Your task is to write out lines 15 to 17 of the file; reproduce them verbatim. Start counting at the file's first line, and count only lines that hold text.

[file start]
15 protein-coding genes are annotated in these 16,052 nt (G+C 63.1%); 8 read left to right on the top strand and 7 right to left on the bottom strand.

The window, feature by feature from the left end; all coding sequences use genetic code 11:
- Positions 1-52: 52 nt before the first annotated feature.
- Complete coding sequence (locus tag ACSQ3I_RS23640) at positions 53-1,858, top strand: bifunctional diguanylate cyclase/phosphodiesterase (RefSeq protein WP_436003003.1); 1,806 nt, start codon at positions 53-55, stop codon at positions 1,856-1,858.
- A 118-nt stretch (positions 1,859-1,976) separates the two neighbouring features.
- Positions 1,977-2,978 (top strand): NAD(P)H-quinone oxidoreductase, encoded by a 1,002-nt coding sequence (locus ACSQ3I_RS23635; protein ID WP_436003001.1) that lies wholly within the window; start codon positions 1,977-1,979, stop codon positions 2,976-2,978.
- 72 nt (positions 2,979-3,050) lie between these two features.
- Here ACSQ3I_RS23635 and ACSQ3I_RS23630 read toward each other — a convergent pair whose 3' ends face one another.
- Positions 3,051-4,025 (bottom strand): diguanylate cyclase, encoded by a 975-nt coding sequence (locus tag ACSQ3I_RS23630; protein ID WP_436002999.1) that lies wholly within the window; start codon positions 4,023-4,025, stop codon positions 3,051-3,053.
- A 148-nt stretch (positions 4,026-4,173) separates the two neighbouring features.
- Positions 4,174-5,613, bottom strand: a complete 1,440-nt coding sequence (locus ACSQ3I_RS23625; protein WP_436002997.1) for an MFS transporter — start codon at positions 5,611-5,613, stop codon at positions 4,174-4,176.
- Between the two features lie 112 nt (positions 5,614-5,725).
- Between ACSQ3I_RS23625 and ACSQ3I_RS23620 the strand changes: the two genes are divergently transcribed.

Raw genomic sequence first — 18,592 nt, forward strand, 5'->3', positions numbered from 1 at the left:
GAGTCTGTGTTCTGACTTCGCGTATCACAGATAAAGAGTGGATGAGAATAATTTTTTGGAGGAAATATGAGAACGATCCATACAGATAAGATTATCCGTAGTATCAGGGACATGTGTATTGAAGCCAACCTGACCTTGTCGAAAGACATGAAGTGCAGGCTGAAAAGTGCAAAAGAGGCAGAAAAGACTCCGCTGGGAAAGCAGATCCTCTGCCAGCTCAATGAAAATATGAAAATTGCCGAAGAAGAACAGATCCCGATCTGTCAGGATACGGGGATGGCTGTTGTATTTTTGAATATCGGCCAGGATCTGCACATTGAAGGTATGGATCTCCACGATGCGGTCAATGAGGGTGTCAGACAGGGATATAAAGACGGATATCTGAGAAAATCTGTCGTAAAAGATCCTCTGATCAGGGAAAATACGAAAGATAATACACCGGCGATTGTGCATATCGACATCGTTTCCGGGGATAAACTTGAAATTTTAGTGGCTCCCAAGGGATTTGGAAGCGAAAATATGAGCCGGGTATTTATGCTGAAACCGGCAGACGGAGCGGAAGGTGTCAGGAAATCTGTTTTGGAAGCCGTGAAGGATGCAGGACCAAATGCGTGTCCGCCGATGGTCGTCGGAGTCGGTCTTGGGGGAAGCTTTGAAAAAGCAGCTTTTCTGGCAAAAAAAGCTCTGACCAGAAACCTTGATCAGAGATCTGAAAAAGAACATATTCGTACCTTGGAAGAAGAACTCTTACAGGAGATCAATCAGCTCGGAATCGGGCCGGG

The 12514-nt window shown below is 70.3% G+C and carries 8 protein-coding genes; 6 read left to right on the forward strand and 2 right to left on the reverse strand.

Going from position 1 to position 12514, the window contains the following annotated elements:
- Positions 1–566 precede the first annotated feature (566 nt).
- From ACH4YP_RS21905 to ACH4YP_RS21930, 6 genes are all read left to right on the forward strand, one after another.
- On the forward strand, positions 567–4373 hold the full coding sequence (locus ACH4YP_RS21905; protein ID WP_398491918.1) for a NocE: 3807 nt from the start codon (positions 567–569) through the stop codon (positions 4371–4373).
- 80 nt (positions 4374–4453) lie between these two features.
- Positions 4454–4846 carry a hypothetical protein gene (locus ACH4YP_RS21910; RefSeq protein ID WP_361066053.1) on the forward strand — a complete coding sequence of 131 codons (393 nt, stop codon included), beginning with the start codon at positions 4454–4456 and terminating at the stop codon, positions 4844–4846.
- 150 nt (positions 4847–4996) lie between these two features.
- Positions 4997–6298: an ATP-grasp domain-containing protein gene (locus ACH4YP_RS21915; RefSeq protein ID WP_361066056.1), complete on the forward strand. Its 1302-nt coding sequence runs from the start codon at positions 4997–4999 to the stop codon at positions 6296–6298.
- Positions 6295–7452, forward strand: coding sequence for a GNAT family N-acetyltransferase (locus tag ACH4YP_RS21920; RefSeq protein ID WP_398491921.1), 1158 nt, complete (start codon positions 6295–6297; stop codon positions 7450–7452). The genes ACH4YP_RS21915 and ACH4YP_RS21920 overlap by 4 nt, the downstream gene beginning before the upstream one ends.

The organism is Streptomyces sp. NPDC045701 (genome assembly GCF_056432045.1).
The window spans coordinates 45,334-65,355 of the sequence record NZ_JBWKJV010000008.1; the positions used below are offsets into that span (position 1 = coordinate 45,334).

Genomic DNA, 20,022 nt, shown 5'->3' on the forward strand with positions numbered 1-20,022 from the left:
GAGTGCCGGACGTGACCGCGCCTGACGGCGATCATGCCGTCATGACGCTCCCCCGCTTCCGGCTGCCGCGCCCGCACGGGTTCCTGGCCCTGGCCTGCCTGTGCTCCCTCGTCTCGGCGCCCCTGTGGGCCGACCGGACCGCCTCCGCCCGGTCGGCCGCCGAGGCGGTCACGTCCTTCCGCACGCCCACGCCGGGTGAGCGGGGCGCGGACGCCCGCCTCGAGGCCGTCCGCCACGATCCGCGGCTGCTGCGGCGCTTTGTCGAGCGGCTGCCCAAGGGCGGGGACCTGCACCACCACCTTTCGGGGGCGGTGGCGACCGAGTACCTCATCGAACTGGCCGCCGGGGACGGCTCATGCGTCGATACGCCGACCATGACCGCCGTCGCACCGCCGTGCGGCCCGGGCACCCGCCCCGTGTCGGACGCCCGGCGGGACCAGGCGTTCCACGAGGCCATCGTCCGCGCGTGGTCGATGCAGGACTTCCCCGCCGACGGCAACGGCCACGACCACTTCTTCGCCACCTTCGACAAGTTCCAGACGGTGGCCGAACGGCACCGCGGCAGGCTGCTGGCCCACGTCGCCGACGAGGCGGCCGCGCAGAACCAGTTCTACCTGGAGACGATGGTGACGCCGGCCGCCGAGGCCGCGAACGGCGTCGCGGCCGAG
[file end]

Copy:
GAGTCTGTGTTCTGACTTCGCGTATCACAGATAAAGAGTGGATGAGAATAATTTTTTGGAGGAAATATGAGAACGATCCATACAGATAAGATTATCCGTAGTATCAGGGACATGTGTATTGAAGCCAACCTGACCTTGTCGAAAGACATGAAGTGCAGGCTGAAAAGTGCAAAAGAGGCAGAAAAGACTCCGCTGGGAAAGCAGATCCTCTGCCAGCTCAATGAAAATATGAAAATTGCCGAAGAAGAACAGATCCCGATCTGTCAGGATACGGGGATGGCTGTTGTATTTTTGAATATCGGCCAGGATCTGCACATTGAAGGTATGGATCTCCACGATGCGGTCAATGAGGGTGTCAGACAGGGATATAAAGACGGATATCTGAGAAAATCTGTCGTAAAAGATCCTCTGATCAGGGAAAATACGAAAGATAATACACCGGCGATTGTGCATATCGACATCGTTTCCGGGGATAAACTTGAAATTTTAGTGGCTCCCAAGGGATTTGGAAGCGAAAATATGAGCCGGGTATTTATGCTGAAACCGGCAGACGGAGCGGAAGGTGTCAGGAAATCTGTTTTGGAAGCCGTGAAGGATGCAGGACCAAATGCGTGTCCGCCGATGGTCGTCGGAGTCGGTCTTGGGGGAAGCTTTGAAAAAGCAGCTTTTCTGGCAAAAAAAGCTCTGACCAGAAACCTTGATCAGAGATCTGAAAAAGAACATATTCGTACCTTGGAAGAAGAACTCTTACAGGAGATCAATCAGCTCGGAATCGGGCCGGG

The 12514-nt window shown below is 70.3% G+C and carries 8 protein-coding genes; 6 read left to right on the forward strand and 2 right to left on the reverse strand.

Going from position 1 to position 12514, the window contains the following annotated elements: